• The long nights and early mornings in the barn sometimes make for sick kids. It happens. And when you’re out of the comfort zone of your house, having a family affected by the flu or something else is heartbreaking. Travel insurance (for when attending shows outside of Canada) is a must.  Children’s Advil, Polysporin, band-aids, a thermometer and soft, comforting blankets are additional don’t-leave-home-without items.

• There are so many great people involved in western performance horse sports that if you’re struggling, either with a kid, a horse, a pattern… someone will likely step up and help you. Heck, I’ve even had some ladies change a diaper, without so much as a word from me. If someone offers you help, take it.

How do you fit a set of twins on a horse?

How do you fit a set of twins on a horse?

When I made the decision to enter the show pen last year, I thought I was embarking on a fool’s mission. So did others, I know. Last year was a journey that saw Clay and I in shows spanning two provinces, working long hours, and climaxing with an intense trip to Texas. But in the end, I was so completely proud of what we had accomplished and the fact that we had done it as a family.

Stay tuned to My Stable Life! In honor of Mother’s Day this month, I will return with more installments of Horse Showing With Kids, with tips on what to pack, ideas for handling long road trips and advice from my trainer and (tor)mentor husband <grin> for mental focus in the pen.

NRCHA Celebration of Champions Wraps Up

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The 2014 National Reined Cow Horse Association Celebration of Champions wrapped up today in Fort Worth, Texas. At the Celebration of Champions, the top horses and riders from each of the NRCHA’s eight geographic regions competed for World Championship titles in 14 events. Held February 14-22, the weather was beautiful and the historic Will Rogers Memorial Center was a perfect venue for the event.

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The event also features the World’s Greatest Horseman contest – an event about one horse, one rider and one very impressive title. In one bit, horses compete in four contests: herd work, rein work, steer stopping and cow work. Since the family, myself and some friends attended the show in person this year, I had the opportunity to snap a few candid shots that I thought I would share:

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Jay McLaughlin makes a reining run in the World’s Greatest Horseman.

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Boyd Rice and Oh Cay N Short were crowned as the 2014 NRCHA World’s Greatest Horseman champions. The showdown ended with Spearman, Texas, professional Boyd Rice capturing the $25,000 World’s Greatest Horseman Championship by a half-point aboard Oh Cay N Short (Oh Cay Quixote x Bit Of Shorty x Shorty Lena). His composite 877.5 score on four events (226 herd/214.5 rein/221 steer stopping/216 cow) earned the coveted World’s Greatest Horseman title. Rice has won both the NRCHA Snaffle Bit Futurity Championship and the World’s Greatest Horseman Championship on the same horse.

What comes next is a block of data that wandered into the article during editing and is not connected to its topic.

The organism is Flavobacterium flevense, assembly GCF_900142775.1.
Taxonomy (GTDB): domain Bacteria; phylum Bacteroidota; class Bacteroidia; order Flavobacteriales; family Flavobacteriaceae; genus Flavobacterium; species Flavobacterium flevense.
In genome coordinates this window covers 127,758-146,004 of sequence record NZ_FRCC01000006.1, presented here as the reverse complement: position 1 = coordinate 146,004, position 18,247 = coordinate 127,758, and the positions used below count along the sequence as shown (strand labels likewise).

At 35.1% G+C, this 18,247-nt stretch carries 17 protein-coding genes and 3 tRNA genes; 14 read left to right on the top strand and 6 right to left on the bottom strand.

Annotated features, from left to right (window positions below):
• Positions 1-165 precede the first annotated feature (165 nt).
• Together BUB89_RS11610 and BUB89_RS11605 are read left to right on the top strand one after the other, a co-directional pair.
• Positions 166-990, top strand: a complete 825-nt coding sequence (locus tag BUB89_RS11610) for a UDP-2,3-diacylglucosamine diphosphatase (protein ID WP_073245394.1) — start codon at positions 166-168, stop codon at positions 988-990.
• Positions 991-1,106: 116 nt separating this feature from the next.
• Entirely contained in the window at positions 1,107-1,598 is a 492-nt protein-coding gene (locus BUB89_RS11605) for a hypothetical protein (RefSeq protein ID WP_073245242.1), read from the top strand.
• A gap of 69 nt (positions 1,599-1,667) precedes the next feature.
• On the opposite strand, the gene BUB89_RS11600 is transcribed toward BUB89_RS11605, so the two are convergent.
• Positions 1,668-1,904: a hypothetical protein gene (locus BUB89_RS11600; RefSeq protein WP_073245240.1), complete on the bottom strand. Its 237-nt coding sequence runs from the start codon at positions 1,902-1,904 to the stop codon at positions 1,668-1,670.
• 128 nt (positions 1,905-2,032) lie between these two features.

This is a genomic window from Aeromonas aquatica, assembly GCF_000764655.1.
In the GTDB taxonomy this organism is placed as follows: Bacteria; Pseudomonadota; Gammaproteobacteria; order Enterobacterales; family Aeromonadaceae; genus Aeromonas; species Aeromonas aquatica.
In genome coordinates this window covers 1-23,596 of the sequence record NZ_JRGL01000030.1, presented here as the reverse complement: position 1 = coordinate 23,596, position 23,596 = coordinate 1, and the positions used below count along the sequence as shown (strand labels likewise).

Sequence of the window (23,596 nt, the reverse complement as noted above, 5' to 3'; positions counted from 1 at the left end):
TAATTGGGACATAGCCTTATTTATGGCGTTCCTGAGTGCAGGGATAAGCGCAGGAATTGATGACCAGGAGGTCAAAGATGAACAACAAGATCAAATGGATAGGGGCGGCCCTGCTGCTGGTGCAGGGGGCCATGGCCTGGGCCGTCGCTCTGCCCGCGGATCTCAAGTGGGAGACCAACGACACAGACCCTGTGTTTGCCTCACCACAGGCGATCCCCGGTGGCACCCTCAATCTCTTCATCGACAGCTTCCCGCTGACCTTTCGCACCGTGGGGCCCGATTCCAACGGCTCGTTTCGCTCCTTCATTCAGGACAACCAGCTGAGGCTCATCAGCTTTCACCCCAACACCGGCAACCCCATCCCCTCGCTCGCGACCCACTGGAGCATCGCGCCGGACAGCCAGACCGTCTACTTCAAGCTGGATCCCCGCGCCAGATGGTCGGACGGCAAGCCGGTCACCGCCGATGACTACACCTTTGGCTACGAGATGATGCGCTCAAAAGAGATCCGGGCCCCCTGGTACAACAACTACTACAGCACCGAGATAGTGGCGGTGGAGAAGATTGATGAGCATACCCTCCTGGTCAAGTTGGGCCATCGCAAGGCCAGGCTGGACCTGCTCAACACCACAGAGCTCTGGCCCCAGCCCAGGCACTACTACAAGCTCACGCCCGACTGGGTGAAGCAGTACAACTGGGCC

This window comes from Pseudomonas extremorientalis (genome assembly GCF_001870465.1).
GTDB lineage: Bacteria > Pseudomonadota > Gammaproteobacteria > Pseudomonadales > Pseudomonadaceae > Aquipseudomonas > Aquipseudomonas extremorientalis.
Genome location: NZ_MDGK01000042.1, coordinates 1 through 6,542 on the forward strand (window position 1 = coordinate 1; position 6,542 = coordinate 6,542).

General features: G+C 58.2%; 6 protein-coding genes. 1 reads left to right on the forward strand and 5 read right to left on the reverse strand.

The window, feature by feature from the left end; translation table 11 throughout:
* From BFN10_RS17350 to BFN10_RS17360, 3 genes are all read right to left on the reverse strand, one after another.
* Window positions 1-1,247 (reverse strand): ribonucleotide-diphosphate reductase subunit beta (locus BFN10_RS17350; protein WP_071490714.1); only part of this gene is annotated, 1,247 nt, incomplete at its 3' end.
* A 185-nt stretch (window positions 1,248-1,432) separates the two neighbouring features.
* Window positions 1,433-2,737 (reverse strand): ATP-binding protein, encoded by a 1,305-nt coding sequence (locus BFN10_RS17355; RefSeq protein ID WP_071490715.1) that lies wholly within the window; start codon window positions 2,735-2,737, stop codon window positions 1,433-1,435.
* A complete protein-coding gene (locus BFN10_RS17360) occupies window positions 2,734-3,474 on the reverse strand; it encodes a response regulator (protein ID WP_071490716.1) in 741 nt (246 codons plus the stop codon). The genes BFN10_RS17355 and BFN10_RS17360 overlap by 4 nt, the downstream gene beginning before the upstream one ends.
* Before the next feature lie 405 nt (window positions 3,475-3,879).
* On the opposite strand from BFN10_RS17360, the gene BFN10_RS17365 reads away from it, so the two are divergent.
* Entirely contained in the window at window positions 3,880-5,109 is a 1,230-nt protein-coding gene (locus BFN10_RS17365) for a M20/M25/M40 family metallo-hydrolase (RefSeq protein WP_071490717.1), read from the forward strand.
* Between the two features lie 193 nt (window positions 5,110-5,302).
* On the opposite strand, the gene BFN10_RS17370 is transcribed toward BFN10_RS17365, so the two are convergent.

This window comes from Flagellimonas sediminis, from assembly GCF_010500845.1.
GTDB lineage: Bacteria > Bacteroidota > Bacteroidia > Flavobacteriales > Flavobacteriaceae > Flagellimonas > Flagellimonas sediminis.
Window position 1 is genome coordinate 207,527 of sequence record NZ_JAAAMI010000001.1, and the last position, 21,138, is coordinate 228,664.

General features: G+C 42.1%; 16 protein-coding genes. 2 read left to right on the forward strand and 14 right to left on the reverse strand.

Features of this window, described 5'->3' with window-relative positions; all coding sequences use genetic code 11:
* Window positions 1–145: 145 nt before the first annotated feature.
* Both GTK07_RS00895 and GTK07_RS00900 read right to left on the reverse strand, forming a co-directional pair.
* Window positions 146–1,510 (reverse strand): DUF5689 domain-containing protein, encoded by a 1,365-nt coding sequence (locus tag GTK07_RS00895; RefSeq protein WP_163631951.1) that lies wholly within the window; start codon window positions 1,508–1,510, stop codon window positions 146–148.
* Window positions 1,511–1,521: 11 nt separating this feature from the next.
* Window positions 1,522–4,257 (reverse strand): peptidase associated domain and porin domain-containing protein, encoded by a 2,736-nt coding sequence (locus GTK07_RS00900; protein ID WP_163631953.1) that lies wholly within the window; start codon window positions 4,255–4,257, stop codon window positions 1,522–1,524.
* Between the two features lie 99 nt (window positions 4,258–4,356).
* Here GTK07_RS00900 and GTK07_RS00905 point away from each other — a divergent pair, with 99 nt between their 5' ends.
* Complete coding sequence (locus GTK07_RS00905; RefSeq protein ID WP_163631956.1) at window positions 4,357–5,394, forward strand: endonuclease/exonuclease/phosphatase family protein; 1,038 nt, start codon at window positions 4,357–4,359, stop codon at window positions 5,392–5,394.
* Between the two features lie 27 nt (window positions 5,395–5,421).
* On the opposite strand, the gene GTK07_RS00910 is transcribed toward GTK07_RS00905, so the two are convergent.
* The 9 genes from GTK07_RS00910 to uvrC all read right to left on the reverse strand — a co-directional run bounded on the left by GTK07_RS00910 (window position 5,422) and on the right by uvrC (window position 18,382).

Photo courtesy of NRCHA.

Boyd Rice & Oh Cay N Short, World’s Greatest Horseman Champions. Photo courtesy of NRCHA.

The NRCHA Celebration of Champions also includes the Aaron Ranch Cow Horse Classic Derby for 4- and 5-year-old cow horses.

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Cody McArthur & Bart Holowath (both riding Red Hot Jade) in the Aaron Ranch Derby earned top honors. Cody won 3rd in the Int. Open & Res. Champion in the Ltd. Open. Bart was Reserve Champion across the Non Pro, Int. Non Pro & Novice Non Pro divisions. Red Hot Jade is owned by Bart & Terri Holowath of Cayley, AB, and this great gelding carried both riders to very exciting finals fence runs of 220 (Bart) & 222 (Cody). To see their stellar ride, check out this video:

However, that wasn’t the only Canadian success at this show! Congratulations also to Keri Hudson Reykdal and Cadilac Rey and Mark Parsons aboard Just Enough Shine who shared the 4th & 5th place cheques in Amateur division of the Aaron Ranch Derby.

In the Celebration of Champions portion of the show, there were several Canadians who bested the preliminary rounds to become one of the Top 10 Finalists in the World. Congratulations to John Murphy and HR Players Trista along with owners Eugene and Maria Murphy for their third place win in the NRCHA Celebration of Champions Non-Pro Two Rein (with high fence score honours)! To see their fantastic go, check out this video:

The Murphy family earned more congratulations in the NRCHA Celebration of Champions Non-Pro Hackamore class when John and Pepto Pepermint finished tied for 6th place in the finals!

Congratulations to Geoff Hoar on brother Greg Hoar’s good mare High Output Dually making the finals in the NRCHA Celebration of Champions Ltd Open Hackamore. They finished 8th in the finals after a gutsy fence run with a unfortunate near fall.

Robbie McKay and his mare Caught Ya Lookin Too were tied 6th place in the NRCHA Celebration of Champions Int. Non Pro Bridle Championships. In the same class, Terri Holowath and her great gelding Pickachiclet added to their many accolades finishing with a strong 8th.

In the Novice Non-Pro Bridle finals, McKay and Caught You Lookin Too collected a 5th place cheque. Congratulations Robbie & Molly on a great show placing in two Championship Finals!